“For the longest time, we just used traditional routes, and we’ve gotten ourselves in kind of a pickle with these high failure rates, whether they’re $1 million contracts or $100 million contracts,” Naggar said. While he questioned the methodology behind the Standish Group’s reporting, he said even if that finding is realistically a liberal deviation of 10 or 20 percent off, it’s still too much failure — and even small projects aren’t immune to the hiccups larger projects face.
Outgoing HHS Chief Technology Officer Bryan Sivak, who recruited Naggar to start the HHS Buyers Club, helped organize and spoke at the event. He said while you should take the 94 percent failure rate with a grain of salt, “I still think there is a problem. That number should be asymptotically approaching zero. We should be able to implement technology today in a way that works across the board in a repeatable fashion.”
This event showed Naggar, Sivak and other pioneers in the room like them that they are not alone; even top brass like OFPP Administrator Anne Rung, who spoke to open the conference, is on board with innovative acquisition. Rung, a huge supporter of Naggar and the Buyers Club model, detailed several new initiatives aimed at eradicating procurement failure using new approaches at a recent ACT-IAC conference, and she even said she wanted Buyers Clubs in all federal agencies.
The biggest takeaway from the event, Naggar told FedScoop afterward, was discovering “that there are a lot of like-minded people around government, and it’s rare that we can find each other. The folks that were in attendance were contracting and procurement officials, program officials — people who really wanted to learn more.”
He added, “People came away really just learning a lot that they had never known before. And a lot of that goes back to all these silos in government.”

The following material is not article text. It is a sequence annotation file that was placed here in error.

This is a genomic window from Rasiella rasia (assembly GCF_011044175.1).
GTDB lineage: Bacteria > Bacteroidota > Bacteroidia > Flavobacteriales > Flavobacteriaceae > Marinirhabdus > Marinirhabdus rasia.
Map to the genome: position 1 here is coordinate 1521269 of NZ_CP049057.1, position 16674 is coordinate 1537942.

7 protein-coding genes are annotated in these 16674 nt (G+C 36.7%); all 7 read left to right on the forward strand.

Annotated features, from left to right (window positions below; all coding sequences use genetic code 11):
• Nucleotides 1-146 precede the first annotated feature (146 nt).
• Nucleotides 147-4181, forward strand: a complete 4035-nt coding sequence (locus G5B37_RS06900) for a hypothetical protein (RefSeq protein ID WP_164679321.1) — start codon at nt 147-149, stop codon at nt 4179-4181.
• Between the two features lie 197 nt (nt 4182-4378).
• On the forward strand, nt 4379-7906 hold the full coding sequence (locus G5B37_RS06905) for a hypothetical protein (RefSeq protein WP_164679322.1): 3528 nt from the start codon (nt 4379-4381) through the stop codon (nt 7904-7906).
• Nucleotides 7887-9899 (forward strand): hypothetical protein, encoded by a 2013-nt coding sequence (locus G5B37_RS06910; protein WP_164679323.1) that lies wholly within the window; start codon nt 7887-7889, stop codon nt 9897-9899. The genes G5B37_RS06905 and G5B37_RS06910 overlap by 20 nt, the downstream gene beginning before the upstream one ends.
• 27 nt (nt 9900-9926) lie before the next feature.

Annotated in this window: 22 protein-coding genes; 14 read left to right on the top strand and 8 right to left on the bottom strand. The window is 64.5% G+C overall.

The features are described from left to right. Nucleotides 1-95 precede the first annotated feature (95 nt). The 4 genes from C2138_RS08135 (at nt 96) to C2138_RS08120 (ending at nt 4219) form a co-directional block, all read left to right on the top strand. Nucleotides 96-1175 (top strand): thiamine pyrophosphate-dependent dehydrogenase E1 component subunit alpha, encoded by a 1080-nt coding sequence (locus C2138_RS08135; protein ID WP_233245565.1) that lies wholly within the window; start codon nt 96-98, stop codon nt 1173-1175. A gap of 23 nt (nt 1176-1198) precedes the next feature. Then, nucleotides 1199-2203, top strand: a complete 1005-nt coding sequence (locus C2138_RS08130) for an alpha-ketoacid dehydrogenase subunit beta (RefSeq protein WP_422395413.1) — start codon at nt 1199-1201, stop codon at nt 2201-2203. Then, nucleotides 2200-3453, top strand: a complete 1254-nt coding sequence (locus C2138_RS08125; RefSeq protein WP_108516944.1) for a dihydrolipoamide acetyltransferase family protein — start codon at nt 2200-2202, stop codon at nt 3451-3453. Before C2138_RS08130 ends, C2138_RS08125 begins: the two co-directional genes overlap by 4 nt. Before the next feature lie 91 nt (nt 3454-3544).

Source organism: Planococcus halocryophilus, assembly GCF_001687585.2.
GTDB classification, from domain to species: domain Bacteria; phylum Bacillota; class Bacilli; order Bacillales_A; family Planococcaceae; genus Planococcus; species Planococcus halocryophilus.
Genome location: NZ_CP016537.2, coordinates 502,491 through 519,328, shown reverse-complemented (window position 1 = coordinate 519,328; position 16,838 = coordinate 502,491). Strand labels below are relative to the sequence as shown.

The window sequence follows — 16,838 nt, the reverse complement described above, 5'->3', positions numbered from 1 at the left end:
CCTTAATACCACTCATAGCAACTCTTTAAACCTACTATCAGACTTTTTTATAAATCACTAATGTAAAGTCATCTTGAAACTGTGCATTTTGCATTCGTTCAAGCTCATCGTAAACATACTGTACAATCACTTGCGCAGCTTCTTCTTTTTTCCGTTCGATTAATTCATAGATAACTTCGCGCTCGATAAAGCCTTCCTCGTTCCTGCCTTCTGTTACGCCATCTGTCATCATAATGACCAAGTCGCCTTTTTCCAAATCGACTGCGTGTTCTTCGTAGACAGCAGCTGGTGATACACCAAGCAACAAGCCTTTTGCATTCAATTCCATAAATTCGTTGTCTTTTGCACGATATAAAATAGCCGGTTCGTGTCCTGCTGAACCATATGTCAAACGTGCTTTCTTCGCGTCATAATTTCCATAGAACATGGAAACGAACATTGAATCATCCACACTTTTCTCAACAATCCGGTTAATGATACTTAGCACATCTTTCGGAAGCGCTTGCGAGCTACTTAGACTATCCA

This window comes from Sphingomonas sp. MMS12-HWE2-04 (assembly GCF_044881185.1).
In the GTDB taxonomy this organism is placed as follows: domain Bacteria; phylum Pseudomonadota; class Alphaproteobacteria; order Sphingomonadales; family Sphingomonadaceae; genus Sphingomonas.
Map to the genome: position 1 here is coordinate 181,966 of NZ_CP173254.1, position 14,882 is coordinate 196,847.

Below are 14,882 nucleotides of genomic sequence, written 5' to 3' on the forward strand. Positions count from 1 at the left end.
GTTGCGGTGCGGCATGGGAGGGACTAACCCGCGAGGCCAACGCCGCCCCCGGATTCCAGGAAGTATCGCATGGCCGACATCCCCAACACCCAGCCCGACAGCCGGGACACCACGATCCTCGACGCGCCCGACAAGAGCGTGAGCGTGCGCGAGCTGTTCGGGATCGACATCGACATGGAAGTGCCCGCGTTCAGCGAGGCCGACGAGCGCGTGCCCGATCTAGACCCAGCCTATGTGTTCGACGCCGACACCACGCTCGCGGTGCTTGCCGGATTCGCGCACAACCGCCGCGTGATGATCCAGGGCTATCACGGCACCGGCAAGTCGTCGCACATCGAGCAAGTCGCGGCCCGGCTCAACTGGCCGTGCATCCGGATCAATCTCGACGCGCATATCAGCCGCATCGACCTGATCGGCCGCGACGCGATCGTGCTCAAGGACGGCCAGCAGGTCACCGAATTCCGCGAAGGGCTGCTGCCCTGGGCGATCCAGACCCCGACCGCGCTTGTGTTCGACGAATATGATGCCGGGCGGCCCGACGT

Sivak too was inspired by the attendance and collaboration.
“The thing I was blown away by was the interest in it,” Sivak said. “Procurement is not the sexiest topic in the world, but to me that says something right there.”
18F’s Greg Godbout, who is leaving his position as executive director sometime this month, spoke about his team’s agile blanket purchase agreement, launched earlier this year. While the new BPA varies in some aspects with the other innovative acquisition models discussed at the conference, they’re all part of the same community of practice. And that was the point of the event — sharing experiments in acquisition in search of more successful models.
“The model here, it’s not exact, but it’s like crowdsourcing,” Godbout said. “If you look at crowdsourcing, one of the strengths is you have multiple groups sharing information at the same time, trying the same things in a bunch of small, different ways. Instead of one experiment that is linear that takes forever to get right, you can have a hundred small experiments going on with slight variations, and as long as everybody is sharing that information, they can iterate in the same amount of time on their next iteration [which] would have taken years for that linear project.”
That conference showed acquisition reform is bigger than a “buzz topic,” Naggar said. But it’s also bigger than one conference; this disorganized community has existed long before Naggar and the Buyers Club. And now that the respective parties are coming out of the woodwork, he said, they are beginning to grasp the opportunity for change and running with it.
“We’ve touched on something that I think is just getting started,” Naggar said. “This is the tipping point” for the “renaissance of IT delivery and innovative acquisition.”
Check FedScoop next week for the second installment of this series.